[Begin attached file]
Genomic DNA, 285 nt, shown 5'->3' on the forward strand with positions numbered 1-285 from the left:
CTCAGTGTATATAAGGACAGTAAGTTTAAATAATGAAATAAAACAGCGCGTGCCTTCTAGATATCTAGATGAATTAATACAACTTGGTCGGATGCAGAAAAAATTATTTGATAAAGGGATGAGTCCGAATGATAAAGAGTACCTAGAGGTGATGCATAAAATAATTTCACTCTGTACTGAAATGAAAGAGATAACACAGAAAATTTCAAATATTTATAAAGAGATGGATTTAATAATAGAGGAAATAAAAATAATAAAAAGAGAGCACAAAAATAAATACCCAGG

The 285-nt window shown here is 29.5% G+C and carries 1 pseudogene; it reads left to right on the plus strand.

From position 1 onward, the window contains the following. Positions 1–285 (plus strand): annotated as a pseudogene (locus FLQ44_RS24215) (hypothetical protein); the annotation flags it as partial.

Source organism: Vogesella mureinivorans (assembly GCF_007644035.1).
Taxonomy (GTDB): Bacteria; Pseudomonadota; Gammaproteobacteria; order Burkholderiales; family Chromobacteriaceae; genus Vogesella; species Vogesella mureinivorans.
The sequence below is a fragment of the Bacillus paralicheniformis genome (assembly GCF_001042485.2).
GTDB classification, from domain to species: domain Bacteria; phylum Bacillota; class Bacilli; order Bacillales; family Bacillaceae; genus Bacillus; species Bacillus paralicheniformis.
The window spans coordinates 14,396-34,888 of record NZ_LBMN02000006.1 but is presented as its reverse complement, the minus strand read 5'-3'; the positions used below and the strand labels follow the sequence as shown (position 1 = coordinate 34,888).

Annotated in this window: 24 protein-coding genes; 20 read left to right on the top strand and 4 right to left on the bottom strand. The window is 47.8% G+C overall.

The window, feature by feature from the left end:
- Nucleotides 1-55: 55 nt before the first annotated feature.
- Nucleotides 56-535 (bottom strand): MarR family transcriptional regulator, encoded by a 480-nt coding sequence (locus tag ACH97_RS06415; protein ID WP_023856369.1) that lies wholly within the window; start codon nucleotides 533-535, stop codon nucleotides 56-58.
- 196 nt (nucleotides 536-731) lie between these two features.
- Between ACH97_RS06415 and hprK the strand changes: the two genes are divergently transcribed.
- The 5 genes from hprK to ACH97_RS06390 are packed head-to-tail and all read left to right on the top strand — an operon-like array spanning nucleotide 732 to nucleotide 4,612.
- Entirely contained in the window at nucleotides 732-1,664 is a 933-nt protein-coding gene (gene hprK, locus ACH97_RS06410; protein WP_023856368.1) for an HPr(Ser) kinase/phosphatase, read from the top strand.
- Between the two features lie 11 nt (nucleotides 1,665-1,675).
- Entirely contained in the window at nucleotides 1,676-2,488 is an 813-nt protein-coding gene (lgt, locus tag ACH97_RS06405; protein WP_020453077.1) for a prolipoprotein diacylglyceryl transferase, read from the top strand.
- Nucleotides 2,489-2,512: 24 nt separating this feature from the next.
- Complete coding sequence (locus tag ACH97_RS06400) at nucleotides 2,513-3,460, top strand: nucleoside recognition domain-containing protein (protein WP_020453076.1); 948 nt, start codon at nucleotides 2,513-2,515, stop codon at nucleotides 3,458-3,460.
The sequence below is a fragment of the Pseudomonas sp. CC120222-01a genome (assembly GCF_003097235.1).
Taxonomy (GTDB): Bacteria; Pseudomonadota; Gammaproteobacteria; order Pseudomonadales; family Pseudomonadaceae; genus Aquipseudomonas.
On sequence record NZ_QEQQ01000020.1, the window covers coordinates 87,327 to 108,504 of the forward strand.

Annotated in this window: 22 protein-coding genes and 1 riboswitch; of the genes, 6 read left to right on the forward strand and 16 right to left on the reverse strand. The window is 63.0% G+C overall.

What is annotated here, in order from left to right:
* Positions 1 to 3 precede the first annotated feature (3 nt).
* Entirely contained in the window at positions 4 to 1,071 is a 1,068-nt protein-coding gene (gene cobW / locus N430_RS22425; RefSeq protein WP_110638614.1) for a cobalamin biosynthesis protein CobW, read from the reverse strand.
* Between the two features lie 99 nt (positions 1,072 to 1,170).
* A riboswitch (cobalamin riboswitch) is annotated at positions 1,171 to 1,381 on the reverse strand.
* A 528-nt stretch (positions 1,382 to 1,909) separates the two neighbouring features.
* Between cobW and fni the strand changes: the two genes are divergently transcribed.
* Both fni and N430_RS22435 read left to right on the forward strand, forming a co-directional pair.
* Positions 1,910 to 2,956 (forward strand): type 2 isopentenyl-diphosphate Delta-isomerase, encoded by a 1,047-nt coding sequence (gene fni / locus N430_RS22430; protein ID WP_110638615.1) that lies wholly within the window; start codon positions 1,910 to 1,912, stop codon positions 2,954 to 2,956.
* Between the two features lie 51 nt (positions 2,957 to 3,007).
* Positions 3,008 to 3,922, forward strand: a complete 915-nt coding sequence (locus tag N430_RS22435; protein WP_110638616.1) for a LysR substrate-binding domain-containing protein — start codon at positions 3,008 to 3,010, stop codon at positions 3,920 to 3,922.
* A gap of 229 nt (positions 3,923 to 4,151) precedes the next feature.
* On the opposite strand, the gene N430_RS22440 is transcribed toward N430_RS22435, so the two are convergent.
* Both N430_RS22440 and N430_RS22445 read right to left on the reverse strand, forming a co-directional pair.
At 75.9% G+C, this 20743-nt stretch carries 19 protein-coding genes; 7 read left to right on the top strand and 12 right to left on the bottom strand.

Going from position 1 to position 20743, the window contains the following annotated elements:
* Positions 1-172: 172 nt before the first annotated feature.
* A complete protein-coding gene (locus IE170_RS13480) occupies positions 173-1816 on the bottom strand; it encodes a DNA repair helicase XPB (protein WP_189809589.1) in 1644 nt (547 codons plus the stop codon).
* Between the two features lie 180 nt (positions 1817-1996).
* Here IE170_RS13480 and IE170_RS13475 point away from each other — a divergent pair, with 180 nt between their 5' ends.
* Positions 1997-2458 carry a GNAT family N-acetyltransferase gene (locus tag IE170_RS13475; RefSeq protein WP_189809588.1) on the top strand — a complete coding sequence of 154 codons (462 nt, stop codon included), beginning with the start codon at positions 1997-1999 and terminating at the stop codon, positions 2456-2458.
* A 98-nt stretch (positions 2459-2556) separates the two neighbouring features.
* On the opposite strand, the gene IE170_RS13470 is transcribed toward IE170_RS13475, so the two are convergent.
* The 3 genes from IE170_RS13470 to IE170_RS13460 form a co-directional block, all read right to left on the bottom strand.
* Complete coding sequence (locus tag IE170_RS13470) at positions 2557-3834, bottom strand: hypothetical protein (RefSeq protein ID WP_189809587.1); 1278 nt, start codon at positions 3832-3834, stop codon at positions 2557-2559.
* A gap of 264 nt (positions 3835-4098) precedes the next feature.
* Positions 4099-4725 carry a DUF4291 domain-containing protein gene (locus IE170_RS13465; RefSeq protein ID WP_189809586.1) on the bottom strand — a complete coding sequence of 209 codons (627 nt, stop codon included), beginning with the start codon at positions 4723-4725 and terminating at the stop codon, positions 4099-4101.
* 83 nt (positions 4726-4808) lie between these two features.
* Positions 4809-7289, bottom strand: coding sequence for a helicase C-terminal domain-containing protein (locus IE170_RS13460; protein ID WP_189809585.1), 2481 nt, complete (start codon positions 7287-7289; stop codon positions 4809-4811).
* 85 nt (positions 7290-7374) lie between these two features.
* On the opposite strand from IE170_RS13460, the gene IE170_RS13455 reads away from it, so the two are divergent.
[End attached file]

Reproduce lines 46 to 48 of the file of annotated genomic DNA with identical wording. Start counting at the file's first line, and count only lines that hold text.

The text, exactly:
* Positions 1997-2458 carry a GNAT family N-acetyltransferase gene (locus tag IE170_RS13475; RefSeq protein WP_189809588.1) on the top strand — a complete coding sequence of 154 codons (462 nt, stop codon included), beginning with the start codon at positions 1997-1999 and terminating at the stop codon, positions 2456-2458.
* A 98-nt stretch (positions 2459-2556) separates the two neighbouring features.
* On the opposite strand, the gene IE170_RS13470 is transcribed toward IE170_RS13475, so the two are convergent.